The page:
People v. White

Annotate this Case

114 Ill. 2d 61 (1986)

499 N.E.2d 467


No. 62707.

Supreme Court of Illinois.

Opinion filed October 17, 1986.

*62 *63 Daniel D. Yuhas, Deputy Defender, and David P. Bergschneider, Assistant Defender, of the Office of the State Appellate Defender, of Springfield, for appellant.

Neil F. Hartigan, Attorney General, of Springfield (Roma J. Stewart, Solicitor General, and Mark L. Rotert and David E. Bindi, Assistant Attorneys General, of Chicago, of counsel), for the People.

Judgment affirmed.

JUSTICE MILLER delivered the opinion of the court:

Following a jury trial in the circuit court of Vermilion County, the defendant, Frank White, was found guilty of aggravated battery of a child (Ill. Rev. Stat. 1983, ch. 38, par. 12-4.3), aggravated battery (Ill. Rev. Stat. 1983, ch. 38, par. 12-4) and battery (Ill. Rev. Stat. 1983, ch. 38, par. 12-3). After a sentencing hearing during which the trial judge received evidence and heard arguments in aggravation and mitigation, the defendant was sentenced to concurrent terms of four years' imprisonment *64 for aggravated battery of a child, and aggravated battery. In a Rule 23 order (87 Ill.2d R. 23), a divided appellate court affirmed the defendant's conviction and sentence for aggravated battery of a child; the defendant's convictions for aggravated battery and battery and his sentence for aggravated battery were reversed as included offenses of the conviction for aggravated battery of a child. (137 Ill. App.3d 1154.) We allowed defendant's petition for leave to appeal (103 Ill.2d R. 315(a)).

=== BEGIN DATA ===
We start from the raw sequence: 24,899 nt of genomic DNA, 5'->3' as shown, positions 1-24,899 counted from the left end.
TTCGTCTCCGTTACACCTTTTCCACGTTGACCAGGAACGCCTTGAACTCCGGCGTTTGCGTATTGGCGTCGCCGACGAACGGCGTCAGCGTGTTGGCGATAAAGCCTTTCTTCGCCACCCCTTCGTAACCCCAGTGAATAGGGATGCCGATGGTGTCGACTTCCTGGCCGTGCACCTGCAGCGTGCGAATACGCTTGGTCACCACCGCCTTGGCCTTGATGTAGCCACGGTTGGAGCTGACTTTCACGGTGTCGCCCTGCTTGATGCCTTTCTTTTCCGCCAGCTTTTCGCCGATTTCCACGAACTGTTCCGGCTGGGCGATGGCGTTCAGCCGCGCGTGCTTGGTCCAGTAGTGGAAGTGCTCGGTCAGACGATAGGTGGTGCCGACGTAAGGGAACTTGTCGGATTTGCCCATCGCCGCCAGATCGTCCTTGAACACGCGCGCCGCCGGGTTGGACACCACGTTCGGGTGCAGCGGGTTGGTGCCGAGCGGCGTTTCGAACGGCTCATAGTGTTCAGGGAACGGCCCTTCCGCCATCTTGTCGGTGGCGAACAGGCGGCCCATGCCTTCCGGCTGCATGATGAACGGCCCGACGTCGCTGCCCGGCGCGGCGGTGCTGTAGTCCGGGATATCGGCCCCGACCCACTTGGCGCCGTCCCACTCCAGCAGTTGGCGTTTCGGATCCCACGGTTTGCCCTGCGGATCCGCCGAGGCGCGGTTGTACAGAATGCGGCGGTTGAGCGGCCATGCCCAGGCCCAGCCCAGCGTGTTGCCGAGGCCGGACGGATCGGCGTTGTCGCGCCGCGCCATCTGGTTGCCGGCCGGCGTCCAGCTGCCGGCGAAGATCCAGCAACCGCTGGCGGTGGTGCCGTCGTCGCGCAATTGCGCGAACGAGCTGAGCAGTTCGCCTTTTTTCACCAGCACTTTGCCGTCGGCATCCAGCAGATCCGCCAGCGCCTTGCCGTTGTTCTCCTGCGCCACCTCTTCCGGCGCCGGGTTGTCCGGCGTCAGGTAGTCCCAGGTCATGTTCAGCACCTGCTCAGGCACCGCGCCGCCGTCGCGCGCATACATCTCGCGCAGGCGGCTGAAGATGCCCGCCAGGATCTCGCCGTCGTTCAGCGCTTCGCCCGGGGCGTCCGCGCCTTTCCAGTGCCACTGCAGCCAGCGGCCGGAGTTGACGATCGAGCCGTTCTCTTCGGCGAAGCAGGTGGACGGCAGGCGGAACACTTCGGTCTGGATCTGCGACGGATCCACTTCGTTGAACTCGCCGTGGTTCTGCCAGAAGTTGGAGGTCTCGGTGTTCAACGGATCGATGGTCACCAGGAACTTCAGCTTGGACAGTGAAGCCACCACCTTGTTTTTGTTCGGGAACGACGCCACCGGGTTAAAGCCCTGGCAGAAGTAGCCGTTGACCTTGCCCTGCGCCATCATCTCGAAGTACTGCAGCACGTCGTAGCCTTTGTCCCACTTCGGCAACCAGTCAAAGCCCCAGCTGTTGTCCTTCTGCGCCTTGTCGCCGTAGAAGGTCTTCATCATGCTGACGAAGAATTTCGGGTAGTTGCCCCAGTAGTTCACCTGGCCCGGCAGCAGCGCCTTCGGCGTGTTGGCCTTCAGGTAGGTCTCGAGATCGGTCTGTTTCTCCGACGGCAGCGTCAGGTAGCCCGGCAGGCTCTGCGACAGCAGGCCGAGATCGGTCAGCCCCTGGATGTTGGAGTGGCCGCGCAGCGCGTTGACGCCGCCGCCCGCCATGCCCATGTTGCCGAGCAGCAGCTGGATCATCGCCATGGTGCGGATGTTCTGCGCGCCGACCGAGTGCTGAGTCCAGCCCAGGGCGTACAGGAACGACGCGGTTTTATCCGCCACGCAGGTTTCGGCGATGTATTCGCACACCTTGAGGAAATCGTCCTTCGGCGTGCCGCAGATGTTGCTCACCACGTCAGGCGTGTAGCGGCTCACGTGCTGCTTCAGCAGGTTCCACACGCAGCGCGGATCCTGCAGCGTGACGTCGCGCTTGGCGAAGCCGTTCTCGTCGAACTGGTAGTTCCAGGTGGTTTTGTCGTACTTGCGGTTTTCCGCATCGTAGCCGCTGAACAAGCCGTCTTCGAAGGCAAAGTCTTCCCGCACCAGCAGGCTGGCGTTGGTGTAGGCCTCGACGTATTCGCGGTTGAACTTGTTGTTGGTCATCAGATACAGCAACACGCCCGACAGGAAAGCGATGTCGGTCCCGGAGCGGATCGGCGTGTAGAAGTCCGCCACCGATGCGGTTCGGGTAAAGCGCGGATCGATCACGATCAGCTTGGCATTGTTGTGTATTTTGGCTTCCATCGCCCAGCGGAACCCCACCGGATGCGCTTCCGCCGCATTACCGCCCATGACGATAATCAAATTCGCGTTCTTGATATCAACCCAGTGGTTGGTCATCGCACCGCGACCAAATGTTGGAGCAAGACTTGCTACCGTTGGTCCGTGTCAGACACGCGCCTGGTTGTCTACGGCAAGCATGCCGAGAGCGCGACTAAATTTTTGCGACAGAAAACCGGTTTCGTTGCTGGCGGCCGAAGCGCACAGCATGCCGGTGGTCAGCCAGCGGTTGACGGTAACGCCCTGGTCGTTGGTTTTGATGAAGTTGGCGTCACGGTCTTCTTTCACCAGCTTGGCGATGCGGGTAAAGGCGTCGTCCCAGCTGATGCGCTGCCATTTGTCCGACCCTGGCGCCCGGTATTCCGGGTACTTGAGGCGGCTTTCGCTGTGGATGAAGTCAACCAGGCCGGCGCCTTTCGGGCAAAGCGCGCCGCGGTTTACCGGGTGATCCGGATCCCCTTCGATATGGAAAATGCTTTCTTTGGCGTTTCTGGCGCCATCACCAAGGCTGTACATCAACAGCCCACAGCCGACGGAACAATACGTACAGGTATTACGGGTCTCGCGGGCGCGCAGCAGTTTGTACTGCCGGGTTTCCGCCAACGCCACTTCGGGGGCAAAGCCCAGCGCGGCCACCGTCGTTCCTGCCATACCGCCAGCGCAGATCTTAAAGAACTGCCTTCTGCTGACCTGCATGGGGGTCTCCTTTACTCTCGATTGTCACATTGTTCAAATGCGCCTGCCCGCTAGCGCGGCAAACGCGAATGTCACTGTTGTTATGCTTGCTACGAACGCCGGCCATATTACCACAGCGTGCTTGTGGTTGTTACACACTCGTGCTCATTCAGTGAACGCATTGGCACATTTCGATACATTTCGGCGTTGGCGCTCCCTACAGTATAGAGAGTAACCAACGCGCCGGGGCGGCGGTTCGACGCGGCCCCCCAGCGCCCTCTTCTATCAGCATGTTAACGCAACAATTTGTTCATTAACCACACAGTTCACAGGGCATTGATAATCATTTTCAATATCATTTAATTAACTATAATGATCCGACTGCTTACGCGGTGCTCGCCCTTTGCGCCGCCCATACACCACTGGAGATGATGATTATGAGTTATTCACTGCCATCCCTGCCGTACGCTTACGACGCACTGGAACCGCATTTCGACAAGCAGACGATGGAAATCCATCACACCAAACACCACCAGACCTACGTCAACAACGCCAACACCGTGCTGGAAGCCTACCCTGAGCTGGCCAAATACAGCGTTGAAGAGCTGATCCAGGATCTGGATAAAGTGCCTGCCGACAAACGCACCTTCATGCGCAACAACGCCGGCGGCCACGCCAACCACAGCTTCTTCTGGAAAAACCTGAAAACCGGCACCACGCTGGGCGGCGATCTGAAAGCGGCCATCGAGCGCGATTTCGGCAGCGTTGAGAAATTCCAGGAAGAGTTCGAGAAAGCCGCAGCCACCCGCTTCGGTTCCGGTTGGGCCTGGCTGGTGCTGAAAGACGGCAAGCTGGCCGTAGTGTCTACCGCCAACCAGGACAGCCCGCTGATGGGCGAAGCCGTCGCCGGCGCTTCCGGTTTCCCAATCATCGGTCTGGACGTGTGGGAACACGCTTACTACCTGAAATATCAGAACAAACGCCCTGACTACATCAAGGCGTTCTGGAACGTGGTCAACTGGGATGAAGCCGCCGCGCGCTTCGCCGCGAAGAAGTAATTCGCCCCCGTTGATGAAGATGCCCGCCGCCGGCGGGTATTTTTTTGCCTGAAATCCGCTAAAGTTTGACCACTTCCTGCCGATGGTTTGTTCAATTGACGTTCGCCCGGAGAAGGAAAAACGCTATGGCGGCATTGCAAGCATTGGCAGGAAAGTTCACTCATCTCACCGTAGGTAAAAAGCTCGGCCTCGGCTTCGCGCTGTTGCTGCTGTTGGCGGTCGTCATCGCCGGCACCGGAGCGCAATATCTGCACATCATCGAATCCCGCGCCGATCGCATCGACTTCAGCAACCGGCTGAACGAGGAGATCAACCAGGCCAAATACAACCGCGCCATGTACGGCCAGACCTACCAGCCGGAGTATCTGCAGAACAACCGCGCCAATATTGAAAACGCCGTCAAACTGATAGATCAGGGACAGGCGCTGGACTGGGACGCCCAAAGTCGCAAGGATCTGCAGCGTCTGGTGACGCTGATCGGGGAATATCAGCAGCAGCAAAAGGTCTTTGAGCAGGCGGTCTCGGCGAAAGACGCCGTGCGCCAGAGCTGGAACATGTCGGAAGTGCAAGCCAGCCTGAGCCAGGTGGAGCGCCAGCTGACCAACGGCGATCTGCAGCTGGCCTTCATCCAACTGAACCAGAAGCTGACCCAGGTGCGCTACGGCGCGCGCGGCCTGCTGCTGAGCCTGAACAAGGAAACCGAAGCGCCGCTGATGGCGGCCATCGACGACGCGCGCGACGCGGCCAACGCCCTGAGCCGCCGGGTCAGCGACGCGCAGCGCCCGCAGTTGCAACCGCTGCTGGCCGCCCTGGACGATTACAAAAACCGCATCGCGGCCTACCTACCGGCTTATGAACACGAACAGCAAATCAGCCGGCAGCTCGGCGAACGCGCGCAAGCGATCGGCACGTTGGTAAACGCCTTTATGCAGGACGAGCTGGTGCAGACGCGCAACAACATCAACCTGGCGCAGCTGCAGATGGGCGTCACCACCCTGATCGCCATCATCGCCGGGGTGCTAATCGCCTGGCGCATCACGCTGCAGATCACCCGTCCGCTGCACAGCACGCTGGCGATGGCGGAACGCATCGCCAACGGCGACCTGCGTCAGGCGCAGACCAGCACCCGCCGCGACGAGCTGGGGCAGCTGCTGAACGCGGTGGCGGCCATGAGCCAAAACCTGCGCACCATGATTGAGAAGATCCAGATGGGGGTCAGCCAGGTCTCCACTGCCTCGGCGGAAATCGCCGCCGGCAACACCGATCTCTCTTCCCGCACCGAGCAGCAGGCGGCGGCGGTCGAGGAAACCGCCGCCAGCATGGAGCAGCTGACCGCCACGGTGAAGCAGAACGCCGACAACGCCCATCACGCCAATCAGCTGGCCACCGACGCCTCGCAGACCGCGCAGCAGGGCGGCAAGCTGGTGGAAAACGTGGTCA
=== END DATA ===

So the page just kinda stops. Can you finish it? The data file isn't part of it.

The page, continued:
The victim of defendant's unlawful acts was defendant's son, Cloanger Tyrone Robinson, who was nine years old at the time of the incident. Both the victim and the defendant testified at trial that the defendant beat the victim with a plastic jump rope because the victim violated a family rule requiring the children to be home by dark. During the beating, which the victim testified lasted approximately an hour, a neighbor advised a police officer of the possibility of child abuse. The officer went to the home in which defendant was living, examined the child's injuries, arrested the defendant, and transported the child to the hospital. Marks from the beating remained visible at the time of defendant's trial, two months later.